3. A disciple of Jesus must be ready to lose his or her life. Jim Elliot, Ed McCully, Roger Youderian, Pete Fleming, and their pilot, Nate Saint were speared to death in their prime youth during “Operation Auca,” an attempt to evangelize the blood-thirsty Huaorani tribe of Ecuador. Before his martyrdom, Jim Elliot jotted down in his journal, “He is no fool who gives what he cannot keep to gain what he cannot lose.” That is the true discipleship. Since the horrific deaths of Elliot and his team, the entire tribe has come to the Lord.

These three requirements reveal the fact that discipleship is costly. One has to make a constant sacrifice of his or her self-interest in daily life (italics from Luke 9:23). But then, to be a disciple of Jesus means more than just sharing in his suffering. We get to also share in his glory and receive reward. As Romans 8:17 promises. “We share in his sufferings in order that we may also share in his glory.” When Jesus comes with his glory, his disciples will receive the heavenly rewards (Mt. 16:27).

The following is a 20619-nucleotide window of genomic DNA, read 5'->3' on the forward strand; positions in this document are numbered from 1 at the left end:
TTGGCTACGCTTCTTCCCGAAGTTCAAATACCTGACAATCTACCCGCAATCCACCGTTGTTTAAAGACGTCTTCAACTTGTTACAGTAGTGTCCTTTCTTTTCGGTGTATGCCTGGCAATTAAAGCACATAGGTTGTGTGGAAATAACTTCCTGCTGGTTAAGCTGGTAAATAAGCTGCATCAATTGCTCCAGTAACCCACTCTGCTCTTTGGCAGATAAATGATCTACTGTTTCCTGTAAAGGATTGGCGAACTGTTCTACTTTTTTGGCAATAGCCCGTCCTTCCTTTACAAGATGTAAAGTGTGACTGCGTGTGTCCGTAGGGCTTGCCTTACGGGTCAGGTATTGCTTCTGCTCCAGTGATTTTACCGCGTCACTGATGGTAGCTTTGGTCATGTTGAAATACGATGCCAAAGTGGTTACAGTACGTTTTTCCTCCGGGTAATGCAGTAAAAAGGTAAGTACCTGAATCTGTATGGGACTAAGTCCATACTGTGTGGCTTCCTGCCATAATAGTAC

PRAYER: Heavenly Father, help us to follow in the footsteps of our Lord and Savior Jesus Christ so that we may glorify your name and become a blessing to others. Amen.

Devotional are not published on Sundays.

Devotional Verse: Matthew 16:21-23


Paul explains the gospel in 1 Corinthians 15:3-4 as Jesus’ death for our sins, burial, and resurrection after the events took place. In Matthew 16:21, Jesus explains the gospel as his vicarious suffering, expiatory death, and glorious resurrection predictively (italics are mine).  Jesus affirmed such facts not as a mere possibility but rather as a necessity. The Greek verb he uses is dei and such a word implies inevitability. It was absolutely necessary for Jesus to suffer, die and rise again. This he must go through for the forgiveness of sin and eternal life for humanity. To bring about peace between God and sinful man, he had to become an atonement in the City of Peace, Jerusalem.